“He said that on the Senate floor about Donald Trump, but the next day he said that, and that doesn’t count because he’s still on our team. He’s still a part of Donald Trump.” All of a sudden, he gets screamed in an airport and he flips on that? Where’s the toughness in this thick-skinned elites a bit? If Lindsey Graham had the skill to the woman that was yelling at him, “Pause, ma’am you would like me to advocate for the president only.” The woman would have said, “Yes, you’re a traitor.” “You would like me to hear that I’m a traitor because you would like me to support the president in a loyal way and not call him out when he makes a mistake. Is that correct?” It’s hard when somebody does not follow the Rule of Law and then voters who are loyal to the person give them a pass on that. If you broke the same rule, you would spend time in jail. We’re doing our best to support the president and trying to have his leadership move forward but when he crosses the line, we’ve got to speak up to pursue the truth the best way we can. He would then set himself up to run for president if he spoke like that. Now he wouldn’t be a partisan heck.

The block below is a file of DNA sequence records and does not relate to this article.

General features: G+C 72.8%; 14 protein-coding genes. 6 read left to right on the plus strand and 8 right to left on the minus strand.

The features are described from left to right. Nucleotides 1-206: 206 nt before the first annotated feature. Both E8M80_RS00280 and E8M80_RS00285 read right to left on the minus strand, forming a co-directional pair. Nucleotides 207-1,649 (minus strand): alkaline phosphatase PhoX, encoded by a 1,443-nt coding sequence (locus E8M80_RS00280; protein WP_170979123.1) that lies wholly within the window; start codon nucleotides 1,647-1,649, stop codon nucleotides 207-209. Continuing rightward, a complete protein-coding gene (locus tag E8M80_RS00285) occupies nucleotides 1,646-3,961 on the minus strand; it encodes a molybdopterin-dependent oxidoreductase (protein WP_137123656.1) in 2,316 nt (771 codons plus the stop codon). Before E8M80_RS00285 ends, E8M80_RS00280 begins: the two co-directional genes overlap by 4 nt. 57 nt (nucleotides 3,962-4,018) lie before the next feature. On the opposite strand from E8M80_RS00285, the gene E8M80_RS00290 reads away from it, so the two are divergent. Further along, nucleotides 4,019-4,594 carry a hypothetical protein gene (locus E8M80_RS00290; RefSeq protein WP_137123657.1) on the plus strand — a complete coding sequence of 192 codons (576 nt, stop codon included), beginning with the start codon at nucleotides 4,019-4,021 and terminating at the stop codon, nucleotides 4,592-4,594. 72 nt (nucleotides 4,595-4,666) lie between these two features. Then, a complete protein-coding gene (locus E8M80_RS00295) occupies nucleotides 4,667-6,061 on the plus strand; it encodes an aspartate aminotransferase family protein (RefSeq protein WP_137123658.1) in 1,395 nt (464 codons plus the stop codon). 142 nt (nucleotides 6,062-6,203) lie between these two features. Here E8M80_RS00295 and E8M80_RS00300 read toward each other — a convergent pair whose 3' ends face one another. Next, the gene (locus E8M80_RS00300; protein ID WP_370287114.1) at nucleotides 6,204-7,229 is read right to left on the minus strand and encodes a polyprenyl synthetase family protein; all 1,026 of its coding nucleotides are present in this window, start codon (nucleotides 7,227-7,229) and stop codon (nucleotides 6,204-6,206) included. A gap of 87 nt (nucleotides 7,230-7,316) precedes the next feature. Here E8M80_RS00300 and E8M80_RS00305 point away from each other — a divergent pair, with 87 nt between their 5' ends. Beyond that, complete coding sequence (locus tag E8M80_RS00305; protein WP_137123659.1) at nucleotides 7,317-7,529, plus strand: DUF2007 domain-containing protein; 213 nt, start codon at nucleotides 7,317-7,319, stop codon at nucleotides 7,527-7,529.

Was that a label?

A label of diagnosis. I put it right in the middle of the show. People would go hold me accountable for that. The anchoring of labels and diagnosis are happening in our brain and we can still be compassionate to the point of view is that Lindsey Graham is trying to support his people in his votes, and he’s using language the only way he knows how. It’s not that he doesn’t want to speak compassionately to people. It’s hard when people have so much emotion, they’re voting from their emotion and they’re not voting from their values. They’re not voting from their needs. They’re voting from their emotions, which is not the strongest play.